Creating the right question

I’ve heard it said that, in terms of relating the gospel to culture, the mistake that traditionalists make is that they give the right answers to the wrong questions; they’re answering questions that no-one is asking anymore. They’re tackling issues and fighting fights that belong to a previous generation.

If that is true, then there is another counter-balancing group of people who are giving the wrong answers to the right questions. They’re answering the questions that people are actually asking today. They’re seeking solutions that connect with real and current problems. However, the problem is that the answers and solutions they provide involve complete capitulation to the current mood of the culture. People are uncertain about ‘true truth’, so we need to make sure that we’re not too dogmatic about absolute truth. We need to find ways to include gay and lesbian people in our churches, and so we affirm those lifestyles without making a call to repentance. We’re answering the questions people today are asking, but our strategy is just to blend in.

On this paradigm, you would think that the way to go would be to concentrate on giving the right answers to the right questions—that is, work hard at carefully analyzing the questions that people are asking and the issues they are facing, and then provide them with sensitive, biblically faithful answers and solutions. Such truthful and confronting answers ought to show that only the gospel deals with these issues in a satisfying way.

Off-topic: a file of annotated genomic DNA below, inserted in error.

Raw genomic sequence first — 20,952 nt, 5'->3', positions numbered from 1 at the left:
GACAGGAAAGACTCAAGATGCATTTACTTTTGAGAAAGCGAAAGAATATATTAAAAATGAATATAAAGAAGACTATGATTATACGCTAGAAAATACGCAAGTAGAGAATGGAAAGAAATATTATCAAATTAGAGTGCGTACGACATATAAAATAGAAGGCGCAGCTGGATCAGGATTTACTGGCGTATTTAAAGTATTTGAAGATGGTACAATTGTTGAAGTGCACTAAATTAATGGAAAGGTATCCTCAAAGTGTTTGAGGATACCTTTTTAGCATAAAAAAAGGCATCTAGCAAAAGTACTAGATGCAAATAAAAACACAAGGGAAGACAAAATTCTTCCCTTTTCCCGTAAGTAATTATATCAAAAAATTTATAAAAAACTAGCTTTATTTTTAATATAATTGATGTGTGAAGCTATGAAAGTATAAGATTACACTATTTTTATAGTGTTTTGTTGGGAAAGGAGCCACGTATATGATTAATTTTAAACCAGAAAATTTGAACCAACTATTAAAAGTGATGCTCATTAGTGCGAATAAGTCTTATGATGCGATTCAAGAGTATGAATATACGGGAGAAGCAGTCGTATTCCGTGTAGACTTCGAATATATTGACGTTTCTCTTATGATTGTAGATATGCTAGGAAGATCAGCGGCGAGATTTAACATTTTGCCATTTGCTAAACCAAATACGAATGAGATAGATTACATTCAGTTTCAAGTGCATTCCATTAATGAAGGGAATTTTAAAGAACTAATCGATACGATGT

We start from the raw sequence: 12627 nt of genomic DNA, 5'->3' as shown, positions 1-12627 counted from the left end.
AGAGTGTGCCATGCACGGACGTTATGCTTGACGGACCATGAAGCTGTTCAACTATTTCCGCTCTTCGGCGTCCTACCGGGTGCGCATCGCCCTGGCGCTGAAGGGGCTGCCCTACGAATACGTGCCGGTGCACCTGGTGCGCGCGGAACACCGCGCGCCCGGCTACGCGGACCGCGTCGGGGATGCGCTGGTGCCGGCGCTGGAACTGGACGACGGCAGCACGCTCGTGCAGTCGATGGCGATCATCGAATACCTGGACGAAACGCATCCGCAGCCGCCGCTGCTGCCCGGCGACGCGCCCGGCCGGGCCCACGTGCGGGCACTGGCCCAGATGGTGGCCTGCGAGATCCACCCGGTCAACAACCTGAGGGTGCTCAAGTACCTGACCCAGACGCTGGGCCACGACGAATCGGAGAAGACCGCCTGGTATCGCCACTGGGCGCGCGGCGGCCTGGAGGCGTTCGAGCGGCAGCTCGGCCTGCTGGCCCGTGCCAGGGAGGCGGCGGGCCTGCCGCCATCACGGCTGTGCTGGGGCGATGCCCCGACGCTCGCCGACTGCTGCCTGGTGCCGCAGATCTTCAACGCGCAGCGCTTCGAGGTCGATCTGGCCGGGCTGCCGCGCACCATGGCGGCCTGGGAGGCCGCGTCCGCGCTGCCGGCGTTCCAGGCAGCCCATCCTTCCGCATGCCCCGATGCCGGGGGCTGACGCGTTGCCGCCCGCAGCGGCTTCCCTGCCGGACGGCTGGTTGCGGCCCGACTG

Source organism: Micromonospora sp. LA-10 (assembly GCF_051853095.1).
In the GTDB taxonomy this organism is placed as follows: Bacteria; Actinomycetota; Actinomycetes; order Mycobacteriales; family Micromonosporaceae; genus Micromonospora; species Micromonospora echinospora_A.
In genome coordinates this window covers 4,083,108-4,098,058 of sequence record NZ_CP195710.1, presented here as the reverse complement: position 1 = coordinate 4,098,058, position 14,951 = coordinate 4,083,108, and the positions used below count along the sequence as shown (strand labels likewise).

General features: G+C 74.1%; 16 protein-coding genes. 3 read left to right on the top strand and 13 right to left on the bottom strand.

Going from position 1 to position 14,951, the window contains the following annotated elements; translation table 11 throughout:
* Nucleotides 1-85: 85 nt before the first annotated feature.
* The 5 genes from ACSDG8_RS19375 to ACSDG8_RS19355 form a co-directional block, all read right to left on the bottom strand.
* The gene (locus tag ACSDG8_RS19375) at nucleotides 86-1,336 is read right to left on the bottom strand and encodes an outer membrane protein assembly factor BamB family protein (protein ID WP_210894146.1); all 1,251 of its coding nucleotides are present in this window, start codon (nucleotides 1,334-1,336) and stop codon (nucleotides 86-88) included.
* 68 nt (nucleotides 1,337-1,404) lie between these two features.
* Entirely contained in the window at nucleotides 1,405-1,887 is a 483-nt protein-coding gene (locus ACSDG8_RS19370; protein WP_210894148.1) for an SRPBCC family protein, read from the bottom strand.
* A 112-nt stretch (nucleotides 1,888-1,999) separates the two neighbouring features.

That is certainly the right way to go, but it is only part of the solution.

In addition to giving people truthful answers to the questions they’re asking, we also need to help people ask the right questions. No-one of a particular generation or culture may be asking, “How can I be sure I will go to heaven when I die?”, but that is a question we want to encourage people to ask. It may be true that no-one is asking, “How can I receive forgiveness from God my Creator?”, but the solution is not to ignore that question and focus on the issues that are of immediate concern to people; rather, it is to show them from the Scriptures that this is the question they need to be asking.

As we wrestle with the difficult task of bringing the gospel to our culture, we can’t fall into the trap of allowing culture to be king. We can’t just be satisfied with resolving to give clear, biblical answers to the questions people have; we also have to be showing people the questions they ought to be asking.

One of the keys to doing this is the methodical and sequential exegetical preaching of God’s word. Topical preaching can be an excellent way to scratch where people are itching, but only the book-by-book exposition of Scripture creates the itches that people need.

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